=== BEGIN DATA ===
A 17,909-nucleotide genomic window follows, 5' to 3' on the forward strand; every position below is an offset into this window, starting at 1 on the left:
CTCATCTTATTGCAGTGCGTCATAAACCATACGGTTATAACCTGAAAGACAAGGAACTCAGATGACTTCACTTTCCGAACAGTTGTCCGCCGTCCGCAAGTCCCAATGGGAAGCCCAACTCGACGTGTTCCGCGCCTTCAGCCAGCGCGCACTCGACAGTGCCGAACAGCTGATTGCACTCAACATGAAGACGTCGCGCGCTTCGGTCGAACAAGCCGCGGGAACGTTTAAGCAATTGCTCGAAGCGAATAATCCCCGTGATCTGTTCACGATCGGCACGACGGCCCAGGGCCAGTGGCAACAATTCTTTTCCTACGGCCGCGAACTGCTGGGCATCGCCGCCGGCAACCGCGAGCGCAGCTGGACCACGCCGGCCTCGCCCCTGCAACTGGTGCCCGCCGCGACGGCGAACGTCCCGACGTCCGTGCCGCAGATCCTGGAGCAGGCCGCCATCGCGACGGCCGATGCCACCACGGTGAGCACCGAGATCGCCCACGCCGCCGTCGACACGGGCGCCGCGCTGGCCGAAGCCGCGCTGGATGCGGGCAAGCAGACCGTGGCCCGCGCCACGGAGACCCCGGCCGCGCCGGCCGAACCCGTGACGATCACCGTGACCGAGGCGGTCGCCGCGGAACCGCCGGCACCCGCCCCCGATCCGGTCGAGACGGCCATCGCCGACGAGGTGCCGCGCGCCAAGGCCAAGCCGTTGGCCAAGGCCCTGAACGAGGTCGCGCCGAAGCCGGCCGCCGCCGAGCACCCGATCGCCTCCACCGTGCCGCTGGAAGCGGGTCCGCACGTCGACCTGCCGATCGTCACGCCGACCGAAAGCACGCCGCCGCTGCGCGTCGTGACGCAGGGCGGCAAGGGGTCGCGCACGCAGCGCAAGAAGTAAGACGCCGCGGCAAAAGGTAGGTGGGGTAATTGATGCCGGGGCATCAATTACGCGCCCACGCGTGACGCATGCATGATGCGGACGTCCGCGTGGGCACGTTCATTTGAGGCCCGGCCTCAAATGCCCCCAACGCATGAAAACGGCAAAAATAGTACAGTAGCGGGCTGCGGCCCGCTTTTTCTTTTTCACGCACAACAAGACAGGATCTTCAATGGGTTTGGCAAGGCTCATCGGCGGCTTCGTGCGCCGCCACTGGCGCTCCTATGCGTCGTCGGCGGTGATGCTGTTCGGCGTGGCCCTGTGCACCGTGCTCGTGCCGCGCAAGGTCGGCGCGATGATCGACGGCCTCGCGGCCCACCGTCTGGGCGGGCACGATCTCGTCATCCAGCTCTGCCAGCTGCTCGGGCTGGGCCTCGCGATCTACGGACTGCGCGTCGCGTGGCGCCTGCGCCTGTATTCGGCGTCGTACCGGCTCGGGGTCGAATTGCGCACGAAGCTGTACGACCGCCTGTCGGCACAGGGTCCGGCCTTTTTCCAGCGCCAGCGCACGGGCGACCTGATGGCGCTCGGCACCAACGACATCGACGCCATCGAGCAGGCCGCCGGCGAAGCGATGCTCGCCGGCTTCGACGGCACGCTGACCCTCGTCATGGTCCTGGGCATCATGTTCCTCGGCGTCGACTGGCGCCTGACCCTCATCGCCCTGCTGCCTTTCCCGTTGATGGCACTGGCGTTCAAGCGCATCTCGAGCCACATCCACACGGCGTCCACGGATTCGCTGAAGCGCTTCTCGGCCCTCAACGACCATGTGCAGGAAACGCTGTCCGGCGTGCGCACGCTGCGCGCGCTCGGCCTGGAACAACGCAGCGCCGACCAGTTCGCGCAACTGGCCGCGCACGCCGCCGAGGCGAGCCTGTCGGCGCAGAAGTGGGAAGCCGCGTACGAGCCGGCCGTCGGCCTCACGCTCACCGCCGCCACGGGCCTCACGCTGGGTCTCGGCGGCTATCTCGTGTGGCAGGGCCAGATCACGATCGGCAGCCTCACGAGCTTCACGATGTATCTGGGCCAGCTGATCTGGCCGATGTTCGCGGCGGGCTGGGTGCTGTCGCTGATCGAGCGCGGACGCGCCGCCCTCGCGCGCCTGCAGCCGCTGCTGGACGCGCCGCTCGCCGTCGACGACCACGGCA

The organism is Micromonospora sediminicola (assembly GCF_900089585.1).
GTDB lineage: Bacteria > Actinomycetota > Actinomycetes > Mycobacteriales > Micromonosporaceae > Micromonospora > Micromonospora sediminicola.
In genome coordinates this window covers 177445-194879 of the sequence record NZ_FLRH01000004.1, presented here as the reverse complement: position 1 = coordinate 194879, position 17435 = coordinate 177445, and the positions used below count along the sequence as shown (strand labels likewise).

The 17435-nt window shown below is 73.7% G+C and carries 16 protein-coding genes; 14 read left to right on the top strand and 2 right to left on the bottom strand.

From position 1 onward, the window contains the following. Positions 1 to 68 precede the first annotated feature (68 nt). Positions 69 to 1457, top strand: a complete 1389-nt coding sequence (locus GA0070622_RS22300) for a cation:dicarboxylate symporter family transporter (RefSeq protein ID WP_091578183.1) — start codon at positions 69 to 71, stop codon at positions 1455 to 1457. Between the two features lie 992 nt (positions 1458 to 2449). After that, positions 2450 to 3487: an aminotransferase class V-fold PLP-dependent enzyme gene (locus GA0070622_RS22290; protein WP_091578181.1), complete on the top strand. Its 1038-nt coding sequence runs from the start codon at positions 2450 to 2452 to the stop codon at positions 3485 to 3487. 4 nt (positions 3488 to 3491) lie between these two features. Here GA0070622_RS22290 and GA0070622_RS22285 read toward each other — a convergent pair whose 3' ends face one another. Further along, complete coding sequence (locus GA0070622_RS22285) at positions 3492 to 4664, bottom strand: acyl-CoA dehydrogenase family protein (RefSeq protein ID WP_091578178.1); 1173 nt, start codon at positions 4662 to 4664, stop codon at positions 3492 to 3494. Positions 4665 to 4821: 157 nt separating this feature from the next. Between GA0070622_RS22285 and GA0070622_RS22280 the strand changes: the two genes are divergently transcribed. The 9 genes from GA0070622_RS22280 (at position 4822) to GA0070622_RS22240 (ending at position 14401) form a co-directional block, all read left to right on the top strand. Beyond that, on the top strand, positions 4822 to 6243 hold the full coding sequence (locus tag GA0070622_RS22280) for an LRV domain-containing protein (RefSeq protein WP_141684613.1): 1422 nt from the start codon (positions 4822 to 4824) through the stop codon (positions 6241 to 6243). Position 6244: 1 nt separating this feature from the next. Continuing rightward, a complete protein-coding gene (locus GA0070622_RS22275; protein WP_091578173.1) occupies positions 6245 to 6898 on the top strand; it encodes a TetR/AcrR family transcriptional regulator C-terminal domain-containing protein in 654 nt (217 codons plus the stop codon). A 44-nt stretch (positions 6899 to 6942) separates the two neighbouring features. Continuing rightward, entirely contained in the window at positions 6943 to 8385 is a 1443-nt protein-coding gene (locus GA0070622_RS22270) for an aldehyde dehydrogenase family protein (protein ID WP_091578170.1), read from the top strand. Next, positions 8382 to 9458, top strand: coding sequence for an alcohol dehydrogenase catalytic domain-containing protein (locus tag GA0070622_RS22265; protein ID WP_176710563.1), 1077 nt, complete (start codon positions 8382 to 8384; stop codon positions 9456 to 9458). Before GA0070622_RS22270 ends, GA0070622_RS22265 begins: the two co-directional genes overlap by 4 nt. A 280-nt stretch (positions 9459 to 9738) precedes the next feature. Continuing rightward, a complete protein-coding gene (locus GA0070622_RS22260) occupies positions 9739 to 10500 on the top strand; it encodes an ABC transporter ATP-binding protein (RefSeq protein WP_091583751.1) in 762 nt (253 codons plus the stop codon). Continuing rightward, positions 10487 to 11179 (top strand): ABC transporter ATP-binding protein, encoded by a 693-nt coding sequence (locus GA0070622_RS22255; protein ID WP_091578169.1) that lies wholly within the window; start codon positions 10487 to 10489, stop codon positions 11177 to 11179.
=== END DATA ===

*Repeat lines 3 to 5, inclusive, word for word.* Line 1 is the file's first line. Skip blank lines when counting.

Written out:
The organism is Micromonospora sediminicola (assembly GCF_900089585.1).
GTDB lineage: Bacteria > Actinomycetota > Actinomycetes > Mycobacteriales > Micromonosporaceae > Micromonospora > Micromonospora sediminicola.
In genome coordinates this window covers 177445-194879 of the sequence record NZ_FLRH01000004.1, presented here as the reverse complement: position 1 = coordinate 194879, position 17435 = coordinate 177445, and the positions used below count along the sequence as shown (strand labels likewise).